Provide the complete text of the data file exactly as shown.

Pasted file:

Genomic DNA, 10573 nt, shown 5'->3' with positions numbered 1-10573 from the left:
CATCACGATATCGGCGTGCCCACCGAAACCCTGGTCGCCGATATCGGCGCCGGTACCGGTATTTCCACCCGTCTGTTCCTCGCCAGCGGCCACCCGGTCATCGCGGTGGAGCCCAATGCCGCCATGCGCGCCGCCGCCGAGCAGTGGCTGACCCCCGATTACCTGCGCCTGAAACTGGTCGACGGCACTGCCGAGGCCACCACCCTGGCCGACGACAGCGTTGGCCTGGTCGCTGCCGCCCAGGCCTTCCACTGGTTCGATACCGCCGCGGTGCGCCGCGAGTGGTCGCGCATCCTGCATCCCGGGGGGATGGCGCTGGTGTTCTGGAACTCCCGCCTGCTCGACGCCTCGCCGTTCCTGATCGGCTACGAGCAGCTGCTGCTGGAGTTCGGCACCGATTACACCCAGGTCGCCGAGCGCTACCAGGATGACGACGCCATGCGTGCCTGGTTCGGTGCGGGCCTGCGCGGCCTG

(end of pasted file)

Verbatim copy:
Genomic DNA, 10573 nt, shown 5'->3' with positions numbered 1-10573 from the left:
CATCACGATATCGGCGTGCCCACCGAAACCCTGGTCGCCGATATCGGCGCCGGTACCGGTATTTCCACCCGTCTGTTCCTCGCCAGCGGCCACCCGGTCATCGCGGTGGAGCCCAATGCCGCCATGCGCGCCGCCGCCGAGCAGTGGCTGACCCCCGATTACCTGCGCCTGAAACTGGTCGACGGCACTGCCGAGGCCACCACCCTGGCCGACGACAGCGTTGGCCTGGTCGCTGCCGCCCAGGCCTTCCACTGGTTCGATACCGCCGCGGTGCGCCGCGAGTGGTCGCGCATCCTGCATCCCGGGGGGATGGCGCTGGTGTTCTGGAACTCCCGCCTGCTCGACGCCTCGCCGTTCCTGATCGGCTACGAGCAGCTGCTGCTGGAGTTCGGCACCGATTACACCCAGGTCGCCGAGCGCTACCAGGATGACGACGCCATGCGTGCCTGGTTCGGTGCGGGCCTGCGCGGCCTG